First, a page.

Here's the image I mentioned in my review of Violetta di Parma below.
This is a picture of a bouquet of violettes which has a secret meaning. If you look at the picture attentively, you will soon see three profiles appearing in the midst of the bouquet; they represent Marie Louise (Maria Luigia), Napoleon, and Charles, the King of Rome at three years old...
Violets were popular flowers, but in this case they came to symbolise the Bonapartist cause. Violets were brandished as political symbols of support for the return of Napoleon to the throne and later, for the return of a member of its family to government. Up until 1874, it was subjected to government regulations of its image for this very reason.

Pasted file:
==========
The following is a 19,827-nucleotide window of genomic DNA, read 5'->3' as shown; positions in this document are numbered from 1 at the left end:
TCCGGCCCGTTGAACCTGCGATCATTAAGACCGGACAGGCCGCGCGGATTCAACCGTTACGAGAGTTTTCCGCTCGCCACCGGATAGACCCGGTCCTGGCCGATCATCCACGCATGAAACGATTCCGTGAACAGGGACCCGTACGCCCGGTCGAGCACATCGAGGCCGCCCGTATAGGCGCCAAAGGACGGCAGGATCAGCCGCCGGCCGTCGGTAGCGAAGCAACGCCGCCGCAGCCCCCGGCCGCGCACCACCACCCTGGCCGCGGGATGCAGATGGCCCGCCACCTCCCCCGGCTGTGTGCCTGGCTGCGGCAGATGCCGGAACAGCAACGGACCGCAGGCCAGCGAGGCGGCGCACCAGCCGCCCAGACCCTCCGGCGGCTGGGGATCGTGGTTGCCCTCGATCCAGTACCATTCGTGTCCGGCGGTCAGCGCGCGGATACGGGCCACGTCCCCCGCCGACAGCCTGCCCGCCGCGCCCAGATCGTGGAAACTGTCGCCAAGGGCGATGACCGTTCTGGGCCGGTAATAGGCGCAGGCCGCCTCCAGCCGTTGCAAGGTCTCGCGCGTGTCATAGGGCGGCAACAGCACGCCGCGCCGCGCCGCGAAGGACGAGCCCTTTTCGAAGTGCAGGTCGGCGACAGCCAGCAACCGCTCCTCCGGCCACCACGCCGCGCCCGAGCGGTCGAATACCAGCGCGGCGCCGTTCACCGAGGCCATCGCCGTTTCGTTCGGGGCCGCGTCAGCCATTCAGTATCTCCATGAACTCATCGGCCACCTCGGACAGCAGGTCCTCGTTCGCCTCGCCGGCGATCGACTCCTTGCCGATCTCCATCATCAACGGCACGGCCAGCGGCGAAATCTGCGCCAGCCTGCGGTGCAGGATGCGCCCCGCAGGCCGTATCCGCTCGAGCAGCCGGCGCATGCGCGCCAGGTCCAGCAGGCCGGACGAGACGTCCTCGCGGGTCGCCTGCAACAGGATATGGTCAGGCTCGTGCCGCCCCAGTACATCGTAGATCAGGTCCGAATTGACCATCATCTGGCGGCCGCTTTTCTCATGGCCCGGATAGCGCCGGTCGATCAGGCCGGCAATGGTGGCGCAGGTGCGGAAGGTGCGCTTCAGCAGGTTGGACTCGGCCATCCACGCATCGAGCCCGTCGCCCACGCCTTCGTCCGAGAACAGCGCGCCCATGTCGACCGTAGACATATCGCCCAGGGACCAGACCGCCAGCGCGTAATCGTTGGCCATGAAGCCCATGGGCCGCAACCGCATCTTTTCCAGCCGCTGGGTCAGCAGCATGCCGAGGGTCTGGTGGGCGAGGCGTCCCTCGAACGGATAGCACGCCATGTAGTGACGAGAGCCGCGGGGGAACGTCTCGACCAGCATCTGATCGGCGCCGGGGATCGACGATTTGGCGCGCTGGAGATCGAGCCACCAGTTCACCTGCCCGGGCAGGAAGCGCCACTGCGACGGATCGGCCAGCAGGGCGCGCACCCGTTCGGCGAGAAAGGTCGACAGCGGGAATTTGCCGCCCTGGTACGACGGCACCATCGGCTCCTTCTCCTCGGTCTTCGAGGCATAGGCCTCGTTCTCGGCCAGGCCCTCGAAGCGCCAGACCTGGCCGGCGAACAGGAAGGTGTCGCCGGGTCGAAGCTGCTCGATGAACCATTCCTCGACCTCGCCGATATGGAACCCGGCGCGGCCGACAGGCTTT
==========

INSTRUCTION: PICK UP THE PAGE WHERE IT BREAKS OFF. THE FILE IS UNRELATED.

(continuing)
This picture is based on an engraving by Canu from 1815 and was called "caporal violette" as it constituted a not so secret allusion to Bonaparte who had been a corporal and had sported violets after the capitulation of Paris to symbolise his planned comeback. He assured his supporters that he would be back by the time that the violets would bloom, that is, in the spring (in March usually). His supporters would be in the habit of toasting him, holding their glasses to caporal violette.
It takes a little while to distinguish the three profiles; the hardest part for me was to find the King of Rome!
Please click on the thumbnail.
Photo and info are from www.funfou.com